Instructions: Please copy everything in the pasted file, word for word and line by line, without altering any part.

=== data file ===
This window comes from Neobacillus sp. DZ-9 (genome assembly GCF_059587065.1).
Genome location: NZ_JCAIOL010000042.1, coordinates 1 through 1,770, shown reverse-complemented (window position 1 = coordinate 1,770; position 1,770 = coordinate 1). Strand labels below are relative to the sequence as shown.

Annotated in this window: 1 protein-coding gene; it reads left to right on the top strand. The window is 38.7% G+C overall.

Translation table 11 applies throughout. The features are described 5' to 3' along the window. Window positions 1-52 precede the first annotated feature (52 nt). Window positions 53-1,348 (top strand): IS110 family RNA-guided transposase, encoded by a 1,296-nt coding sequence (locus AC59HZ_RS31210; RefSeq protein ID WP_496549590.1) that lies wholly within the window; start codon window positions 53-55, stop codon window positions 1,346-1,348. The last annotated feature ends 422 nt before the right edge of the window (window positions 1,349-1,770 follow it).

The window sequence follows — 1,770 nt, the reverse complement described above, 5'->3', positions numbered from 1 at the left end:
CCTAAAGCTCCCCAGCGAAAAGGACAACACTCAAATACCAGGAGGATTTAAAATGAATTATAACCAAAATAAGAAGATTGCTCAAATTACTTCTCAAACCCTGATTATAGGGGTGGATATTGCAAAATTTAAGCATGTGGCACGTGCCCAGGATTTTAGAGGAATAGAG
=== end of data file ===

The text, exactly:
This window comes from Neobacillus sp. DZ-9 (genome assembly GCF_059587065.1).
Genome location: NZ_JCAIOL010000042.1, coordinates 1 through 1,770, shown reverse-complemented (window position 1 = coordinate 1,770; position 1,770 = coordinate 1). Strand labels below are relative to the sequence as shown.

Annotated in this window: 1 protein-coding gene; it reads left to right on the top strand. The window is 38.7% G+C overall.

Translation table 11 applies throughout. The features are described 5' to 3' along the window. Window positions 1-52 precede the first annotated feature (52 nt). Window positions 53-1,348 (top strand): IS110 family RNA-guided transposase, encoded by a 1,296-nt coding sequence (locus AC59HZ_RS31210; RefSeq protein ID WP_496549590.1) that lies wholly within the window; start codon window positions 53-55, stop codon window positions 1,346-1,348. The last annotated feature ends 422 nt before the right edge of the window (window positions 1,349-1,770 follow it).

The window sequence follows — 1,770 nt, the reverse complement described above, 5'->3', positions numbered from 1 at the left end:
CCTAAAGCTCCCCAGCGAAAAGGACAACACTCAAATACCAGGAGGATTTAAAATGAATTATAACCAAAATAAGAAGATTGCTCAAATTACTTCTCAAACCCTGATTATAGGGGTGGATATTGCAAAATTTAAGCATGTGGCACGTGCCCAGGATTTTAGAGGAATAGAG